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Phylogenetic and morphologic analyses of a coastal fish reveals a marine biogeographic break of terrestrial origin in the southern Caribbean.

Betancur-R R, Acero P A, Duque-Caro H, Santos SR - PLoS ONE (2010)

Bottom Line: The estimated approximately 0.86 my divergence of the lineages from a common ancestor coincides with the timing of the SMM displacement at approximately 0.78 my.Results presented here support the hypothesis that organismal properties as well as extrinsic factors lead to diversification of the Cathorops mapale group along the northern coast of South America.Comparative examination of additional Southern Caribbean taxa, particularly those with varying life history traits and dispersal capabilities, will determine the extent by which the SMM has influenced marine phylogeography in the region.

View Article: PubMed Central - PubMed

Affiliation: Department of Biological Sciences, Auburn University, Auburn, Alabama, USA. betanri@gmail.com

ABSTRACT

Background: Marine allopatric speciation involves interplay between intrinsic organismal properties and extrinsic factors. However, the relative contribution of each depends on the taxon under study and its geographic context. Utilizing sea catfishes in the Cathorops mapale species group, this study tests the hypothesis that both reproductive strategies conferring limited dispersal opportunities and an apparent geomorphologic barrier in the Southern Caribbean have promoted speciation in this group from a little studied area of the world.

Methodology/principal findings: Mitochondrial gene sequences were obtained from representatives of the Cathorops mapale species group across its distributional range from Colombia to Venezuela. Morphometric and meristic analyses were also done to assess morphologic variation. Along a approximately 2000 km transect, two major lineages, Cathorops sp. and C. mapale, were identified by levels of genetic differentiation, phylogenetic reconstructions, and morphological analyses. The lineages are separated by approximately 150 km at the Santa Marta Massif (SMM) in Colombia. The northward displacement of the SMM into the Caribbean in the early Pleistocene altered the geomorphology of the continental margin, ultimately disrupting the natural habitat of C. mapale. The estimated approximately 0.86 my divergence of the lineages from a common ancestor coincides with the timing of the SMM displacement at approximately 0.78 my.

Main conclusions/significance: Results presented here support the hypothesis that organismal properties as well as extrinsic factors lead to diversification of the Cathorops mapale group along the northern coast of South America. While a lack of pelagic larval stages and ecological specialization are forces impacting this process, the identification of the SMM as contributing to allopatric speciation in marine organisms adds to the list of recognized barriers in the Caribbean. Comparative examination of additional Southern Caribbean taxa, particularly those with varying life history traits and dispersal capabilities, will determine the extent by which the SMM has influenced marine phylogeography in the region.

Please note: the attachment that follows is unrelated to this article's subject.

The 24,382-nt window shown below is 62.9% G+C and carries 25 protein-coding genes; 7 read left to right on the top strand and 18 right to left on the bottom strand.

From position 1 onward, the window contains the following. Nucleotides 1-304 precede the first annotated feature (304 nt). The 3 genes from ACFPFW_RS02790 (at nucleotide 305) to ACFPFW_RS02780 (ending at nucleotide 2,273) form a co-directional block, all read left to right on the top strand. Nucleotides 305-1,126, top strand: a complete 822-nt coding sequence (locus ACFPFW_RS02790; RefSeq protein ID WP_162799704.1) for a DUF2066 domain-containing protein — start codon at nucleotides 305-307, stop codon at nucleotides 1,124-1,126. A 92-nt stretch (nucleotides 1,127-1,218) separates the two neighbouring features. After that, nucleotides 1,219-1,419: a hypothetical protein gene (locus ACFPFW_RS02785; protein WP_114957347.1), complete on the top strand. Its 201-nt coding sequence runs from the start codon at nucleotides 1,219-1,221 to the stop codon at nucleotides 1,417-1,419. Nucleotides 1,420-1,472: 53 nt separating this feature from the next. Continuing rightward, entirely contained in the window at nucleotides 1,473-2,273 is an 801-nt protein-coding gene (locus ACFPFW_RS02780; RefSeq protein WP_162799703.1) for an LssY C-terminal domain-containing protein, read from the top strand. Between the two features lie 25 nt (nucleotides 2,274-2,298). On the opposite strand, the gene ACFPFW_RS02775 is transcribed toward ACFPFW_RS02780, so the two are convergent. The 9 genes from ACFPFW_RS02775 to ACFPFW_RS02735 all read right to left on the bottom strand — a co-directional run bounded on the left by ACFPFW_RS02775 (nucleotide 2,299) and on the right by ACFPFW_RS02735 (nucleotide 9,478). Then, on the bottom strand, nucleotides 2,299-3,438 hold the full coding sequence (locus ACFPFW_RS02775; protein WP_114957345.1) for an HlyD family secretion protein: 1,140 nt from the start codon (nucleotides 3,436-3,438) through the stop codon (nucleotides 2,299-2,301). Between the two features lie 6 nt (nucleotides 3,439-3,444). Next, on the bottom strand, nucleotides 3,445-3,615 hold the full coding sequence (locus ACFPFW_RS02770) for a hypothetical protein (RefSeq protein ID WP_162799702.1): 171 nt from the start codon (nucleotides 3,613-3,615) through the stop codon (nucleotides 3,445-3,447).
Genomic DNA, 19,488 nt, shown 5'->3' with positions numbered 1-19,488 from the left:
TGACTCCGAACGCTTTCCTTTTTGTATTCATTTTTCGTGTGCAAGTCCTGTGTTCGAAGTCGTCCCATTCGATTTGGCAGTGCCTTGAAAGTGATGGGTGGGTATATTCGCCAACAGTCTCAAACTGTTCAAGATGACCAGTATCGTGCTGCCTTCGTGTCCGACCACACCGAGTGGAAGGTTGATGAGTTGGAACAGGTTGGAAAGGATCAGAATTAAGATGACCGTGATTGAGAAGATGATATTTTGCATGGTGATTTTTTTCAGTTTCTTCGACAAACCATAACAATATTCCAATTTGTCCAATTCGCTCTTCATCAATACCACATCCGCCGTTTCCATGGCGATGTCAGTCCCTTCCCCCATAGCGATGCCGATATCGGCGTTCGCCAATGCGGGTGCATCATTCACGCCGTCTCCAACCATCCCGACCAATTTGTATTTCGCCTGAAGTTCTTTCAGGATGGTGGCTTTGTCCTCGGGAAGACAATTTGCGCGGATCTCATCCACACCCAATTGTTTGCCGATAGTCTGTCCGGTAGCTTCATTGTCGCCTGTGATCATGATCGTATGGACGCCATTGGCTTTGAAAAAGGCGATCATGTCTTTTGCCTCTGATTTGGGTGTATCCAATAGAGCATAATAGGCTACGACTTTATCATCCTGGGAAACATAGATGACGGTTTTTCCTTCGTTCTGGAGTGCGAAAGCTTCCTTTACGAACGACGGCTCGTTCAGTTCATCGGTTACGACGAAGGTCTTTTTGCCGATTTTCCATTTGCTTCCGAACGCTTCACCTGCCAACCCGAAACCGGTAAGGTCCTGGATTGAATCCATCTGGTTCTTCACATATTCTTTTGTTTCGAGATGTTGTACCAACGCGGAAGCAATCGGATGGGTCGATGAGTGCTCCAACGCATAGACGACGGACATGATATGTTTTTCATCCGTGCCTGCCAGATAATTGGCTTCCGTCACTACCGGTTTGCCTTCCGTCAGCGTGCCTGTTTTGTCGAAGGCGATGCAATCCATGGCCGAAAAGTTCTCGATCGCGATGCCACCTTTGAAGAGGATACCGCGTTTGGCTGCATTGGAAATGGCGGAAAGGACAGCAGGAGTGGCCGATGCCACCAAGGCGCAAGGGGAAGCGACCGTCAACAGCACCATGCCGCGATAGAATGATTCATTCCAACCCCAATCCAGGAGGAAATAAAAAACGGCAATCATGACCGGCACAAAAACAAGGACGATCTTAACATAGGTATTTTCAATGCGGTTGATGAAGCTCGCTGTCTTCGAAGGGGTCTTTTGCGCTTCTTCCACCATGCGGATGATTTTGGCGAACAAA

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Related in: MedlinePlus

Principal component analysis of 35 morphometric variables from the Cathorops mapale group.Scatterplots of (A) PC2 vs. PC3 and (B) PC2 vs. PC4 (percent of variation for each PC given in parenthesis). Opened and filled symbols represent males and females, respectively.
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pone-0011566-g003: Principal component analysis of 35 morphometric variables from the Cathorops mapale group.Scatterplots of (A) PC2 vs. PC3 and (B) PC2 vs. PC4 (percent of variation for each PC given in parenthesis). Opened and filled symbols represent males and females, respectively.

Mentions: In the PC analysis, PC1, PC2, PC3, and PC4 explained 87.59%, 4.10%, 2.68%, and 1.50% of the variation, respectively. While PC1 is the size factor, the remaining components represent size-free shape variation [39]. Scatterplots of PC2 vs. PC3 and PC2 vs. PC4 revealed morphometric overlap for Cathorops sp. and C. mapale (Fig. 3). Similar results were obtained after removing 18 morphometric variables (see Text S2) potentially associated with sexual dimorphism in Cathorops (results not shown, [21], [40]). Furthermore, males and females overlapped in all analyses, suggesting morphometric variation is not mainly driven by sexual differentiation. Despite the observed overlap in the multivariate analyses, Cathorops sp. and C. mapale were separated by the averages of a morphometric ratio and the modes of two meristic variables (although some overlap occurs). The bivariate plot of maxillary barbel vs. posterior internarial distance was the best morphometric discriminator (Fig. 4; maxillary barbel/posterior internarial distance: 4.8–7.9, mean 6.1± SD 0.8 in C. mapale; 3.6–6.0, mean 4.4± SD 0.8 in Cathorops sp.). For the meristic analyses, anterior rakers on first (20–24, mode 23, in C. mapale; 16–21, mode 18, in Cathorops sp.) and second (20–24, mode 23, in C. mapale; 16–21, mode 18, in Cathorops sp.) gill arches were the best variables differentiating the two lineages (see details in Table 2).